Scott Rabalais: Zurich Classic remains under the weather _lowres

Light from a sign falls on the 18th hole as spectators walk through the rain after play was suspended due to inclement weather during the third round of the PGA Zurich Classic golf tournament at TPC Louisiana in Avondale, La. Saturday, April 30, 2016. (Advocate photo by MAX BECHERER)

Here at the submarine pens known as TPC Louisiana, I’m starting to have my doubts whether they’re ever going to get in enough golf to officially declare a winner of this year’s Zurich Classic of New Orleans.

Wonder if the tournament is insured?

Silly question.

They’ve managed to get to the halfway point of this year’s event, dragging it through the mud as it were, but still quite an achievement considering these parts have gotten more than three inches of rain since Wednesday.

Saturday was Carl Spackler Day at the Zurich Classic of New Orleans. Or at least it should have been. So little golf was actually played between the thunder and the lightning and the rain, they needed everyone’s favorite “Caddyshack” character to goose the whole proceeding forward again.

I could see Bill Murray, a real life golf junkie, in his soiled plaid shirt with his floppy hat dangling on a string around his neck, standing in the middle of a new water hazard that formed in the middle of the cart path Saturday behind the 18th hole grandstand. He’d scrunch up his face and stare into the soggy gray sky and wonder where everyone had gone:

“I’d keep playing. I don’t think the heavy stuff’s going to come down for quite a while.”

Cue the frog hopping out of a water-filled cup in one of these watery greens.

The pros had other concerns. Trading in their courtesy Lexus vehicles for pirogues, for example. Building a maze of sand bags around world No. 1 Jason Day and daring him to find his way out.

Eating.

“About four times,” said Jhonattan Vegas to CBS’ Peter Kostis. He was talking not about how many swings he took during the aborted third round — that would be zero — but how many trips he made to the clubhouse buffet table.

“I like to eat, that’s for sure,” Vegas said.

You’ve come to the right place, Jhonny. Feeding folks is what we do best in these parts.

“Getting super fat,” said Jamie Lovemark, tied for second with Vegas a stroke behind Brian Stuard. “We’re watching the (NFL) draft, some golf, hanging out. There’s not much going on.”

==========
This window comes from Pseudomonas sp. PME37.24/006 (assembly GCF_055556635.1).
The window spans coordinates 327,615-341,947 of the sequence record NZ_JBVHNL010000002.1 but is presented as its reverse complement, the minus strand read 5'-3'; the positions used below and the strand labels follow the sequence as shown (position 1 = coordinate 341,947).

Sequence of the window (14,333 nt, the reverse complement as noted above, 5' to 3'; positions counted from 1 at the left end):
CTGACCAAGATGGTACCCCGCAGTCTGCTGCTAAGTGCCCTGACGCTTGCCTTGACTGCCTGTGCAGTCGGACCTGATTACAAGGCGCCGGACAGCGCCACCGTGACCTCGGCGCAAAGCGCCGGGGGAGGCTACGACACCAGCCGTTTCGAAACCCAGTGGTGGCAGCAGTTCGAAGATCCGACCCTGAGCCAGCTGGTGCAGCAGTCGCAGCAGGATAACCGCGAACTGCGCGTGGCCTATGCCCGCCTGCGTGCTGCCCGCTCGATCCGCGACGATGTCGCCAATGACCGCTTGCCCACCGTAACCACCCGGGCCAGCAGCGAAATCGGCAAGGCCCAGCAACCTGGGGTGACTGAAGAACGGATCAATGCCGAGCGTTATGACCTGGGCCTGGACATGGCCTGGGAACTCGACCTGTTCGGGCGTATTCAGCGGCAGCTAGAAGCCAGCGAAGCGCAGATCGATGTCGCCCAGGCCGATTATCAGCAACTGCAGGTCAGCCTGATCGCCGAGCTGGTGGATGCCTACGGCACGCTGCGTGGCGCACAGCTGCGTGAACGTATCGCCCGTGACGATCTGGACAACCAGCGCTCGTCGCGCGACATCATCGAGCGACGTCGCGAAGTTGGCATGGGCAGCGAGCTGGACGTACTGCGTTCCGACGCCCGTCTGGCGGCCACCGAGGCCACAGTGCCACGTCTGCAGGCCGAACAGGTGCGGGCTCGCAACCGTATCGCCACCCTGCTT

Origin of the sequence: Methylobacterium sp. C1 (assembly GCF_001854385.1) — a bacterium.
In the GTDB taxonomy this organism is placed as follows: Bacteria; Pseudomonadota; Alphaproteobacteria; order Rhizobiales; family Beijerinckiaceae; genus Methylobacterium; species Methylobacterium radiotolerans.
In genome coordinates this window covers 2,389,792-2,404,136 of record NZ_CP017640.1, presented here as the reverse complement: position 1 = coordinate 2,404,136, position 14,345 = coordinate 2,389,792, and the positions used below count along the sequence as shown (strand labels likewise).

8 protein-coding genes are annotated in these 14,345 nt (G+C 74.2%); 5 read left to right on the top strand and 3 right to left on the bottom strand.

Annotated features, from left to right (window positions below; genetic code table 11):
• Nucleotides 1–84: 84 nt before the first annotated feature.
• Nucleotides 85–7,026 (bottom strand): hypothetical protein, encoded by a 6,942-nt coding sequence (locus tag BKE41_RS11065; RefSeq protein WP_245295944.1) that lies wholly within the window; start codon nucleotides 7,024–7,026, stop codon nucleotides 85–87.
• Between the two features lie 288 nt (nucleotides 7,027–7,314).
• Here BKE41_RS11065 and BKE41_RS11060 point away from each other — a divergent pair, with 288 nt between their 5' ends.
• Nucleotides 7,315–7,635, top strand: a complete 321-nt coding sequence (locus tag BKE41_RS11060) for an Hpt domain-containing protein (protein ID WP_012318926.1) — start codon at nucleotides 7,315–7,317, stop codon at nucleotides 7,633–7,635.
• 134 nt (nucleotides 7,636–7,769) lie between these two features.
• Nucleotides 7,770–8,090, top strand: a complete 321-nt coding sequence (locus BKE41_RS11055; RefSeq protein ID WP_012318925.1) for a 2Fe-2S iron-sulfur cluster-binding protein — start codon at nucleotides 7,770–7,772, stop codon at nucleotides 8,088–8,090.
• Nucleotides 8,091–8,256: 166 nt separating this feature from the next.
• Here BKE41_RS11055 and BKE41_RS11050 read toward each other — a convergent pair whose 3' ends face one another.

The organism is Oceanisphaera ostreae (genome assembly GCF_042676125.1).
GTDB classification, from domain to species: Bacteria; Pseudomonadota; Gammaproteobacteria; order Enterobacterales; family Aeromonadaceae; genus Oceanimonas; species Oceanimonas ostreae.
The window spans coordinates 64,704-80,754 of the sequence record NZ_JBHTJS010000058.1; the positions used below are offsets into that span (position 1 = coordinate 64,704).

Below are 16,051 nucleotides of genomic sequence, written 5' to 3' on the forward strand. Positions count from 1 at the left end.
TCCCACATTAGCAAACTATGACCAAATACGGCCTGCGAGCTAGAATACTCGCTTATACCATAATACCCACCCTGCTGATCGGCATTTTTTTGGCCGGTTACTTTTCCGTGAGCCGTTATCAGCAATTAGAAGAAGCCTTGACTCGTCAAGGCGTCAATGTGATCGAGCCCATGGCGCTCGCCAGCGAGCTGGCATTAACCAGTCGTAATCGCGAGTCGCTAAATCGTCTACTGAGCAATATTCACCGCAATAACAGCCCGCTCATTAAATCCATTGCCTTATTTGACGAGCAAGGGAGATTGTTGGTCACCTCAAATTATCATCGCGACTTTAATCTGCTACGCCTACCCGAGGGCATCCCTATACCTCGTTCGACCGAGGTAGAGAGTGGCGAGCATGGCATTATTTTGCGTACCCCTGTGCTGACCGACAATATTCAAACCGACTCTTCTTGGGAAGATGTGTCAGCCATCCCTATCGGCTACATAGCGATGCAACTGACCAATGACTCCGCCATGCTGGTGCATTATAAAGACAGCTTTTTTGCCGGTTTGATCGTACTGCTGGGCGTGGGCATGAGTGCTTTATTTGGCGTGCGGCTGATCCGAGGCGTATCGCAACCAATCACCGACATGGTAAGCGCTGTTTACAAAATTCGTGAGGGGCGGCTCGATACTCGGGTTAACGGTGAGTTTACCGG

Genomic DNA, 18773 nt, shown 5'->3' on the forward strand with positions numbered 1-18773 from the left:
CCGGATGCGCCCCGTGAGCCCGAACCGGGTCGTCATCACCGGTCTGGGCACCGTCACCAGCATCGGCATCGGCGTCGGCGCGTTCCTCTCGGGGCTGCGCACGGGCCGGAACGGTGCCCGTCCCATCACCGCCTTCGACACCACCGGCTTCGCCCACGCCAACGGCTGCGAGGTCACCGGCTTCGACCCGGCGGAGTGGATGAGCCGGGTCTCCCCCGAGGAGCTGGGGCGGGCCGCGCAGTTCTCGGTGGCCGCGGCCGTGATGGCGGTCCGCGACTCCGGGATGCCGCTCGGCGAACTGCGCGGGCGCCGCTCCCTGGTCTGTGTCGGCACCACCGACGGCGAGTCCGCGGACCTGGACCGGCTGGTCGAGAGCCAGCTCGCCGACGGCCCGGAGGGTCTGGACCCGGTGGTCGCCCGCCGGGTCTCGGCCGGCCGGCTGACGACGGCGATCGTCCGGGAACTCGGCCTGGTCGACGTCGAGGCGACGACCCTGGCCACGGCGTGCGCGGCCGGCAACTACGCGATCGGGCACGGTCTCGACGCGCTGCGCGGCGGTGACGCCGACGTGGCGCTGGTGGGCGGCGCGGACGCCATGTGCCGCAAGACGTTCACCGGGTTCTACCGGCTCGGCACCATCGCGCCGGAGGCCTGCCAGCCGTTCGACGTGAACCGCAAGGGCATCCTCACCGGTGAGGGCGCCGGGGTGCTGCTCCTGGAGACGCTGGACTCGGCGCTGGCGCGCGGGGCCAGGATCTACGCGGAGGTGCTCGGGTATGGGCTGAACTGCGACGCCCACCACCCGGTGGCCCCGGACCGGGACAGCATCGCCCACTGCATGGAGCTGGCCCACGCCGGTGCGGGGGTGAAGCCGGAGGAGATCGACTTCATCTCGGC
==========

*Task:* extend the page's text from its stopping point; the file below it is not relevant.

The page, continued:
The Scots, who built this game to withstand the lashing gales off the North and Irish seas that rake their homeland, have a saying about “bad” golfing weather:

“Nae wind, nae rain, nae golf.”

But on this Saturday, even the hardiest Scotsman would have chucked his clubs in the locker and headed for the comfort of a nice, dry pub.

That might be just the plan for Stuard, who’s never won a PGA Tour event.

In NASCAR races, if there’s weather boiling in the area, the crew of the driver that’s leading practically starts doing a rain dance on pit row once said race crosses the halfway point with enough laps to make it official. Unfortunately, if this rain-soaked event doesn’t go 54 holes, Stuard won’t get an official win, though he would get the $1.26 million first-prize check.

Be careful what you wish for, Mr. Stuard.

Maybe if they can’t wring 18 more holes out of this surprisingly resilient course, they can come up with some other ways of deciding a winner, or at least a way of entertaining the soggy patrons:

Raft building, with Rickie Fowler and Vijay Singh.

Alligator surfing, with Danny Lee and Angel “El Pato” Cabrera (“El Pato” means The Duck in Spanish).

Cocktail mixing, using real rainwater of course, with Bronson Burgoon and Billy Horschel (we would have nominated Aussie Ryan Ruffels, but he’s only 18).

Competitive eating with Vegas and Lovemark.

How about heading over to one of the casinos across the river and high card wins?

Seriously, it’s a shame about the weather this week. When you’re here on the ground, sitting out the weather delays with the tournament organizers and volunteers and workers, you realize what an enormous effort goes into putting together a sprawling sporting event like this. A sporting event that has to contend with its blessing and curse spot on the PGA Tour schedule halfway between the Masters and The Players and vying for attention with Jazz Fest.

Of course, Jazz Fest got washed out, too, on Saturday. For a time it was a decent bet that Snoop Dogg would come blowing through the cypress trees on the storm front.

For the sake of the golf fans and the music fans, hopefully there are a few holes in the clouds Sunday.

Even if not, remember Carl Spackler’s not so wise words:

Keep playing.

Follow Scott Rabalais on Twitter, @RabalaisAdv.